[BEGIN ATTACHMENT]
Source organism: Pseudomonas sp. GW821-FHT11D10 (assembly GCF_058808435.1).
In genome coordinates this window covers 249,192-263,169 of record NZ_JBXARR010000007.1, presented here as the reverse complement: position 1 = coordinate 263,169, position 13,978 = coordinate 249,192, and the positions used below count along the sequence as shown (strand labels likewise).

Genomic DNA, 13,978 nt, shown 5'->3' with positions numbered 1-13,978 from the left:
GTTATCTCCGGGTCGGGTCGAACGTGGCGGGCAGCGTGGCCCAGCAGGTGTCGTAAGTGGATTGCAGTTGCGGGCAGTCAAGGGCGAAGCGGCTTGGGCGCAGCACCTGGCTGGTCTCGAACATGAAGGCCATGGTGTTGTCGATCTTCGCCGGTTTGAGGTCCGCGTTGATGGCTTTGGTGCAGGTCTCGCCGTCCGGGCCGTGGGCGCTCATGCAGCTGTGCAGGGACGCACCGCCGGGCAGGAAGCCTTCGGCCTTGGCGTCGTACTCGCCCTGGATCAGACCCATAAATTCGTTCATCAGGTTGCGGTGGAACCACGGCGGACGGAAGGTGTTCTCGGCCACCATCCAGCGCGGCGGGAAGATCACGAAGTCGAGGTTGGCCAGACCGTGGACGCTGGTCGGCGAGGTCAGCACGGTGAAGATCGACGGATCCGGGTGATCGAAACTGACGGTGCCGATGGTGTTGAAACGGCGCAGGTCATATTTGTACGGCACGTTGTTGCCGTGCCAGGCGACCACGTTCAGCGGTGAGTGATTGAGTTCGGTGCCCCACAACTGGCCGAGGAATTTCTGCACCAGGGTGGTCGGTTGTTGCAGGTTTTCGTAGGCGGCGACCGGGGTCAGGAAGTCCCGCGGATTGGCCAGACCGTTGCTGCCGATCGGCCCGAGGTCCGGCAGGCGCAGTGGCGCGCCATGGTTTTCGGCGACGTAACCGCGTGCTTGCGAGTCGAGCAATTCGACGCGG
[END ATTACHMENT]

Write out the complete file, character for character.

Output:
Source organism: Pseudomonas sp. GW821-FHT11D10 (assembly GCF_058808435.1).
In genome coordinates this window covers 249,192-263,169 of record NZ_JBXARR010000007.1, presented here as the reverse complement: position 1 = coordinate 263,169, position 13,978 = coordinate 249,192, and the positions used below count along the sequence as shown (strand labels likewise).

Genomic DNA, 13,978 nt, shown 5'->3' with positions numbered 1-13,978 from the left:
GTTATCTCCGGGTCGGGTCGAACGTGGCGGGCAGCGTGGCCCAGCAGGTGTCGTAAGTGGATTGCAGTTGCGGGCAGTCAAGGGCGAAGCGGCTTGGGCGCAGCACCTGGCTGGTCTCGAACATGAAGGCCATGGTGTTGTCGATCTTCGCCGGTTTGAGGTCCGCGTTGATGGCTTTGGTGCAGGTCTCGCCGTCCGGGCCGTGGGCGCTCATGCAGCTGTGCAGGGACGCACCGCCGGGCAGGAAGCCTTCGGCCTTGGCGTCGTACTCGCCCTGGATCAGACCCATAAATTCGTTCATCAGGTTGCGGTGGAACCACGGCGGACGGAAGGTGTTCTCGGCCACCATCCAGCGCGGCGGGAAGATCACGAAGTCGAGGTTGGCCAGACCGTGGACGCTGGTCGGCGAGGTCAGCACGGTGAAGATCGACGGATCCGGGTGATCGAAACTGACGGTGCCGATGGTGTTGAAACGGCGCAGGTCATATTTGTACGGCACGTTGTTGCCGTGCCAGGCGACCACGTTCAGCGGTGAGTGATTGAGTTCGGTGCCCCACAACTGGCCGAGGAATTTCTGCACCAGGGTGGTCGGTTGTTGCAGGTTTTCGTAGGCGGCGACCGGGGTCAGGAAGTCCCGCGGATTGGCCAGACCGTTGCTGCCGATCGGCCCGAGGTCCGGCAGGCGCAGTGGCGCGCCATGGTTTTCGGCGACGTAACCGCGTGCTTGCGAGTCGAGCAATTCGACGCGG